by www.dinolingo.com

HOW TO RAISE A BILINGUAL CHILD

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  • The earlier the better.If you are going to be a mother soon, remember that your child can recognize your voice before he or she is born. And before your child is 6 months old, he or she knows the difference between the main language and other languages.

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  • Try OPOL.OPOL means One Parent, One Language. If you are a French mother, then you speak French to your child. If your husband is Russian, then he speaks Russian. Each parent speaks his or her native language to the child.

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  • Try MLAH.MLAH means Minority Language At Home. In this style, both parents speak the minority language in the house. If you are a Japanese mother with an American husband living in the USA, both of you speak Japanese at home. This method is especially good if your child does not have many chances to use the second language outside the house.

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  • Be consistent.For either OPOL or MLAH, both of you have to be consistent. When you start mixing languages or using these methods only on certain occasions, your child may not become bilingual. Or your child may become a passive bilingual where he or she understands the language but does not speak it.

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  • Remember that every child is different.Some studies show that girls start talking earlier than boys. Also, some boys are better at learning languages than girls. But children all around the world eventually reach their own level of language competence.

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  • Be aware of the critical period.The peak of development of your child’s brain is at age 3. After age 5, it becomes difficult for your child to understand accents. And as a teenager, it is almost impossible for your child to have a natural language skill.

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  • Motivate your child.Give your child a reason to speak the second language. You can create opportunities by finding families who speak the language and plan playdates with them. You can hire a nanny or a babysitter who speaks the language. You can go to cultural centers. You can borrow DVDs, CDs and picture books from the library. You can travel to countries where the language is spoken. You have a lot of choices.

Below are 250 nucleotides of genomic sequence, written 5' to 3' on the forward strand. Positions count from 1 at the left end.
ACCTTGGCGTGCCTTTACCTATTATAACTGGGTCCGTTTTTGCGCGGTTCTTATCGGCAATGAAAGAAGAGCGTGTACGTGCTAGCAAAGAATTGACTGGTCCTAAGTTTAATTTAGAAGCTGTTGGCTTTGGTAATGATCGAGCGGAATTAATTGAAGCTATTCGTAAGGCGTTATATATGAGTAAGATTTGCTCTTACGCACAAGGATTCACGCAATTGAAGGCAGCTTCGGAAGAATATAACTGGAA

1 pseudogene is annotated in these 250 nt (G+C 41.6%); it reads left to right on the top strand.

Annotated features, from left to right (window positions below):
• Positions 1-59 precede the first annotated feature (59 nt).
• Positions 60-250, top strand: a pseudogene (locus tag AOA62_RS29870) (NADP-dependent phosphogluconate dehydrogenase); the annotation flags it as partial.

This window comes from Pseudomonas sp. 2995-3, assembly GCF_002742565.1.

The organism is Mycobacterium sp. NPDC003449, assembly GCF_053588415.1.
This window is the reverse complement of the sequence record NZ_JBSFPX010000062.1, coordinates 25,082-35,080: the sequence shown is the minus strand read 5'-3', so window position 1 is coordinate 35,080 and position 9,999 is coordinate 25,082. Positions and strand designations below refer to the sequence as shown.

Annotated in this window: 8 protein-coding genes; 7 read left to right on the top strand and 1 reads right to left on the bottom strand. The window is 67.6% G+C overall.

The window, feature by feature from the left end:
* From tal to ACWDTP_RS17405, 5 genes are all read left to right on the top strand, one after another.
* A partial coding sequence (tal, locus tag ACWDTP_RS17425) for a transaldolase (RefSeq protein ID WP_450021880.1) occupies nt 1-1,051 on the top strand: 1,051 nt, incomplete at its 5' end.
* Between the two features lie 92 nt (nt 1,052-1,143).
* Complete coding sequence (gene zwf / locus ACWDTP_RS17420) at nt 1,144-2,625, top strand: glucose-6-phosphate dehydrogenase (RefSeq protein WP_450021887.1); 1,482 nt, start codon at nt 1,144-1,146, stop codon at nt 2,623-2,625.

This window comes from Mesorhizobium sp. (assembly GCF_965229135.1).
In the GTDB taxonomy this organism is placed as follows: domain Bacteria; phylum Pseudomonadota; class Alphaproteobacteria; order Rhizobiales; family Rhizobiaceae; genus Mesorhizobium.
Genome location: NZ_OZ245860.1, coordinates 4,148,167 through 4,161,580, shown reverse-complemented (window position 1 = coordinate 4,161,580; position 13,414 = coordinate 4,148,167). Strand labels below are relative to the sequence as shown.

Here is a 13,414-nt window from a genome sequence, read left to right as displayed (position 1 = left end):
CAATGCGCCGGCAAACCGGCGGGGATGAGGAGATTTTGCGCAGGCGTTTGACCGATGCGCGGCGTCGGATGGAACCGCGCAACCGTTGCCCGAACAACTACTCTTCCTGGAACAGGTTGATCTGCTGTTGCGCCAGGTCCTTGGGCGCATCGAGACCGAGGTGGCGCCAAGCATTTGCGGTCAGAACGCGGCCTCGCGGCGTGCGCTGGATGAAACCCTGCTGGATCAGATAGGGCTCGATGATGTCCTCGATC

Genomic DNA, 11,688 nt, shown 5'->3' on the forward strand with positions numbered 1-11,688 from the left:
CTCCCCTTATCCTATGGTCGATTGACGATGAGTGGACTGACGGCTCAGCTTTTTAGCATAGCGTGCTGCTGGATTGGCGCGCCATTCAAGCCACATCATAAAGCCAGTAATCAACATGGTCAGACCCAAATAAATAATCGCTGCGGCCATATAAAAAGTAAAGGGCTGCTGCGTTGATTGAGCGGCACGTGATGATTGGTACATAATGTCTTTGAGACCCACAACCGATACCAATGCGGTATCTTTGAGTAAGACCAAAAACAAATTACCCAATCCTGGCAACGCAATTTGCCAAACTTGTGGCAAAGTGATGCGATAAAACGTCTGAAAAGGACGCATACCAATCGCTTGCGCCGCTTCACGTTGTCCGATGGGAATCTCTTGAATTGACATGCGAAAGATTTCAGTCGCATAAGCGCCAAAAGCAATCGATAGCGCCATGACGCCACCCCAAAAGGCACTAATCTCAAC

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  • Motivate yourself.If both of you, as the mother and father, teach your child your own language, you will bond with your child. You can give your child a chance to perform better in school and to be more creative. Your child will get more job offers. And your child will grow as a global-minded person.

by http://dinolingo.com/jp/

Your Neighbourhood can Determine How Open Minded Your Child is

A recent study found that small children who live in neighborhoods where more than one language is spoken are more likely to learn from and interact with people from different backgrounds. This means, no matter what language is spoken at home, if a child grows up in an ethnically rich neighborhood, he/she is more likely to be able to read the social cues from different people. The study reported that

“Infants’ direct interactions with caregivers have been shown to powerfully influence social and cognitive development. In contrast, little is known about the cognitive influence of social contexts beyond the infant’s immediate interactions with others, for example, the communities in which infants live. The current study addressed this issue by asking whether neighborhood linguistic diversity predicts infants’ propensity to learn from diverse social partners. Data were taken from a series of experiments in which 19-month-old infants from monolingual, English-speaking homes were tested in paradigms that assessed
their tendency to imitate the actions of an adult who spoke either English or Spanish. Infants who lived in more linguistically diverse neighborhoods imitated more of the Spanish speaker’s actions. This relation was observed in two separate datasets and found to be independent from variation in infants’ general imitative abilities, age, median family income and population density. These results provide novel evidence suggesting that infants’ social learning is predicted by the diversity of the communities in which they live.”

What is the Most Popular 2nd Language around the World?

 

It is well known that English is the most common foreign language in all around the world but did you know that Tagalog is the most common foreign language in Saudi Arabia and Polish is a language that is very familiar to the British? What is more surprising is Argentinians hear more Italian than Spanish and Mandarin is the most popular 2nd language in Australia. According to the list compiled by MoveHub, more than half the countries in the world have a minority language other than English.

Most common 2nd languages in Europe

 

Most Common 2nd languages in Americas

 

 

Read more about the most popular 2nd languages here

Source: MoveHub